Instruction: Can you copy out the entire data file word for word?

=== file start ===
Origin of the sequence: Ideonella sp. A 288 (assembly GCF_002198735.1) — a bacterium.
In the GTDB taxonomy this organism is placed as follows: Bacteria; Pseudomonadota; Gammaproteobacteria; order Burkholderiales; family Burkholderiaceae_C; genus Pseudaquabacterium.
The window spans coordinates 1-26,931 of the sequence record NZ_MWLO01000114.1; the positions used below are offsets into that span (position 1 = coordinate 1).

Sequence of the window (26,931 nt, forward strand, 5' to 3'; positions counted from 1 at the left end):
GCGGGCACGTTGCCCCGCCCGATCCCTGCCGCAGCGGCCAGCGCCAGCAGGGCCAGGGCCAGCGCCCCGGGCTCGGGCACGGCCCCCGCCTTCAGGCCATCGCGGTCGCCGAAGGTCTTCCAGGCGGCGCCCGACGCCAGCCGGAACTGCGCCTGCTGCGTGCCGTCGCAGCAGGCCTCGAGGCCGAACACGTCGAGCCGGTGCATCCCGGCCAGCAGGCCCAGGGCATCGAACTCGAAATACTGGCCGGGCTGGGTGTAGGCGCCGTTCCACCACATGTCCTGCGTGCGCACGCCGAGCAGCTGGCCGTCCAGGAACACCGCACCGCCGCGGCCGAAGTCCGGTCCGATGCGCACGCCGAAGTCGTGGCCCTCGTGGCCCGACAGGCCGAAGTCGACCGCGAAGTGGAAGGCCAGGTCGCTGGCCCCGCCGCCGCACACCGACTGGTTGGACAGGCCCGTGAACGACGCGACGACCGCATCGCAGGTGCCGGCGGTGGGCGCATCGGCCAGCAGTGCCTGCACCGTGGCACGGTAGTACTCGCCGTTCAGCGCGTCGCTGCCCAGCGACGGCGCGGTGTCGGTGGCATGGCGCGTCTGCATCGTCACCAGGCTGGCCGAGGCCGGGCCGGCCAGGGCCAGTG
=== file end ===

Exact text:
Origin of the sequence: Ideonella sp. A 288 (assembly GCF_002198735.1) — a bacterium.
In the GTDB taxonomy this organism is placed as follows: Bacteria; Pseudomonadota; Gammaproteobacteria; order Burkholderiales; family Burkholderiaceae_C; genus Pseudaquabacterium.
The window spans coordinates 1-26,931 of the sequence record NZ_MWLO01000114.1; the positions used below are offsets into that span (position 1 = coordinate 1).

Sequence of the window (26,931 nt, forward strand, 5' to 3'; positions counted from 1 at the left end):
GCGGGCACGTTGCCCCGCCCGATCCCTGCCGCAGCGGCCAGCGCCAGCAGGGCCAGGGCCAGCGCCCCGGGCTCGGGCACGGCCCCCGCCTTCAGGCCATCGCGGTCGCCGAAGGTCTTCCAGGCGGCGCCCGACGCCAGCCGGAACTGCGCCTGCTGCGTGCCGTCGCAGCAGGCCTCGAGGCCGAACACGTCGAGCCGGTGCATCCCGGCCAGCAGGCCCAGGGCATCGAACTCGAAATACTGGCCGGGCTGGGTGTAGGCGCCGTTCCACCACATGTCCTGCGTGCGCACGCCGAGCAGCTGGCCGTCCAGGAACACCGCACCGCCGCGGCCGAAGTCCGGTCCGATGCGCACGCCGAAGTCGTGGCCCTCGTGGCCCGACAGGCCGAAGTCGACCGCGAAGTGGAAGGCCAGGTCGCTGGCCCCGCCGCCGCACACCGACTGGTTGGACAGGCCCGTGAACGACGCGACGACCGCATCGCAGGTGCCGGCGGTGGGCGCATCGGCCAGCAGTGCCTGCACCGTGGCACGGTAGTACTCGCCGTTCAGCGCGTCGCTGCCCAGCGACGGCGCGGTGTCGGTGGCATGGCGCGTCTGCATCGTCACCAGGCTGGCCGAGGCCGGGCCGGCCAGGGCCAGTG